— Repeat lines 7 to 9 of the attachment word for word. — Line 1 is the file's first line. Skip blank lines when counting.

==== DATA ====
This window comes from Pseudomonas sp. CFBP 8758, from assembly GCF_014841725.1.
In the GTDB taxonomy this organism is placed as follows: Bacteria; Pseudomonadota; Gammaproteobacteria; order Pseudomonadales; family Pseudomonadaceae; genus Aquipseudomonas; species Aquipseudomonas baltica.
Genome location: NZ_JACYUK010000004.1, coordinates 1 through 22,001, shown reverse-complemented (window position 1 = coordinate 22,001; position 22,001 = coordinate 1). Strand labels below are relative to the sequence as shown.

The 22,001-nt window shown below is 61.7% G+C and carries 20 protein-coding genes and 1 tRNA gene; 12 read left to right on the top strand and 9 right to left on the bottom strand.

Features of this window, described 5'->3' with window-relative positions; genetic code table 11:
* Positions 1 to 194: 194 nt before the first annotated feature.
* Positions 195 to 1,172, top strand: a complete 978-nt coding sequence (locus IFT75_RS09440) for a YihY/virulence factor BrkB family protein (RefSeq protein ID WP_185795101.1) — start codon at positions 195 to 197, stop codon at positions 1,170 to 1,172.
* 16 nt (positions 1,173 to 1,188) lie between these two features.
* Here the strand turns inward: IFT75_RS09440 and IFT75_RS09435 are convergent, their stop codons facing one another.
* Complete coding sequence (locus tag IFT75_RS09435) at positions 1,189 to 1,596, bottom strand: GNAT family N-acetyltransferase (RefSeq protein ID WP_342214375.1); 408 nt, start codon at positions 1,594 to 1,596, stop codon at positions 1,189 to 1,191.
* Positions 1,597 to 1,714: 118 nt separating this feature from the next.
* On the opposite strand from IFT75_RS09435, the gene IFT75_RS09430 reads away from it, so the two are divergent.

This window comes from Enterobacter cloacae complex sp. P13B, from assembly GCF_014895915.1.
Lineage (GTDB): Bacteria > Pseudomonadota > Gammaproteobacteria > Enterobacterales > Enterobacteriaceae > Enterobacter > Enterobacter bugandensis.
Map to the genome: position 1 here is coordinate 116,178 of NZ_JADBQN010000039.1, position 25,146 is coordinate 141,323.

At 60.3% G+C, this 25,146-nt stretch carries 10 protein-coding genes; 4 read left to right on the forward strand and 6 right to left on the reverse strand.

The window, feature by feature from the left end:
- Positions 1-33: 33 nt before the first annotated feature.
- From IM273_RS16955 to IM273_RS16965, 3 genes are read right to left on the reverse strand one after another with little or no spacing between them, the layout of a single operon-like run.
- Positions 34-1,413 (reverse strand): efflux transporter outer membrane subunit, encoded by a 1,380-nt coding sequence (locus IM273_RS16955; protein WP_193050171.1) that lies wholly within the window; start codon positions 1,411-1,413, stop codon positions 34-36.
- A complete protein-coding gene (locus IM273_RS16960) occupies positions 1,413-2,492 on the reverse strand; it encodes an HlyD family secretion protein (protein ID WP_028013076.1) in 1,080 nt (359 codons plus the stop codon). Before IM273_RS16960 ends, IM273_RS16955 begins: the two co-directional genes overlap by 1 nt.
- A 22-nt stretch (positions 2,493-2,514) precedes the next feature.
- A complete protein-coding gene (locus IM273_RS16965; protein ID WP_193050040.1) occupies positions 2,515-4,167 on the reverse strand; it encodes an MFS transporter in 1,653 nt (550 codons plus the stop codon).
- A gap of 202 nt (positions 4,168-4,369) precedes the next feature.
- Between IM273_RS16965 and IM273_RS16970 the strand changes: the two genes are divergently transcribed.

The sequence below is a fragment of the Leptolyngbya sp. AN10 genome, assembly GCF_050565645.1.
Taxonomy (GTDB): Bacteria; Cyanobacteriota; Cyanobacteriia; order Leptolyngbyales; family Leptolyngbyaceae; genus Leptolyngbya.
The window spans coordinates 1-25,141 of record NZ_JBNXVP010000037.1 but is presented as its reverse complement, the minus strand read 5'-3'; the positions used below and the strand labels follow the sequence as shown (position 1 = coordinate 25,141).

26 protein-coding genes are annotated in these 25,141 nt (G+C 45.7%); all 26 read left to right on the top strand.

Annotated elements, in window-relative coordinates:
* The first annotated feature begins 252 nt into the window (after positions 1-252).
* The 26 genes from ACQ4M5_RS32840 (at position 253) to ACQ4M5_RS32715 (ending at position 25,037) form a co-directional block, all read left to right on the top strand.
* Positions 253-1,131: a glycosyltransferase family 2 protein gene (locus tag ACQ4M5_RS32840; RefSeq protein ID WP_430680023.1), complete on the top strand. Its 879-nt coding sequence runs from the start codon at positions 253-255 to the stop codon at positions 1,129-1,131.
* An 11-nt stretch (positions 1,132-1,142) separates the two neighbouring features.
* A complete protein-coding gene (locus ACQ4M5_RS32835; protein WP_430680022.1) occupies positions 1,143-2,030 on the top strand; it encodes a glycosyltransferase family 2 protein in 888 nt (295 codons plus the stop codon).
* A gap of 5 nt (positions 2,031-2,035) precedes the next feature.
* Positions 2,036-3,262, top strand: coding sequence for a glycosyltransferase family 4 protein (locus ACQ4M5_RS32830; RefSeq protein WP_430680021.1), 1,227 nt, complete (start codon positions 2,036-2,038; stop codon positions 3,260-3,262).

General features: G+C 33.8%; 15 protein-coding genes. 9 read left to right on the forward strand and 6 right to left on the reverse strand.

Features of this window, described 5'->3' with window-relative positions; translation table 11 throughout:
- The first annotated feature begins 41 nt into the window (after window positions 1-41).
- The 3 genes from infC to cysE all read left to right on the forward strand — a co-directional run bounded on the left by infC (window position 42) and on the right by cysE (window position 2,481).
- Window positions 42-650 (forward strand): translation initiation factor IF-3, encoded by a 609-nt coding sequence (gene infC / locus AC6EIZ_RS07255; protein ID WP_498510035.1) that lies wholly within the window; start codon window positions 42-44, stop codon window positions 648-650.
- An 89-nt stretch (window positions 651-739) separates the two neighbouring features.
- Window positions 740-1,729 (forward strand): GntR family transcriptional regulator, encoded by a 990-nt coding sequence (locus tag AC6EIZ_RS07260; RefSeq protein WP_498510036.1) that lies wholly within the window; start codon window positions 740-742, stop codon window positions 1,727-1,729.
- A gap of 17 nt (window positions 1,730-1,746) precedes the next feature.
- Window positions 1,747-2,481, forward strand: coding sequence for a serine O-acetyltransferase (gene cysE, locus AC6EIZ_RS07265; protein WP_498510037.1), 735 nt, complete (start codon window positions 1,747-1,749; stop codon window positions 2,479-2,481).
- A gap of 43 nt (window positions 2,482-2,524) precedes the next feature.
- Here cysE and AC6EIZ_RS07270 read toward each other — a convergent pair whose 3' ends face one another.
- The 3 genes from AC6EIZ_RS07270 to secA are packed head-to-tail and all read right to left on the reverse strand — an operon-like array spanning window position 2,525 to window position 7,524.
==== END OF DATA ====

* Positions 195 to 1,172, top strand: a complete 978-nt coding sequence (locus IFT75_RS09440) for a YihY/virulence factor BrkB family protein (RefSeq protein ID WP_185795101.1) — start codon at positions 195 to 197, stop codon at positions 1,170 to 1,172.
* 16 nt (positions 1,173 to 1,188) lie between these two features.
* Here the strand turns inward: IFT75_RS09440 and IFT75_RS09435 are convergent, their stop codons facing one another.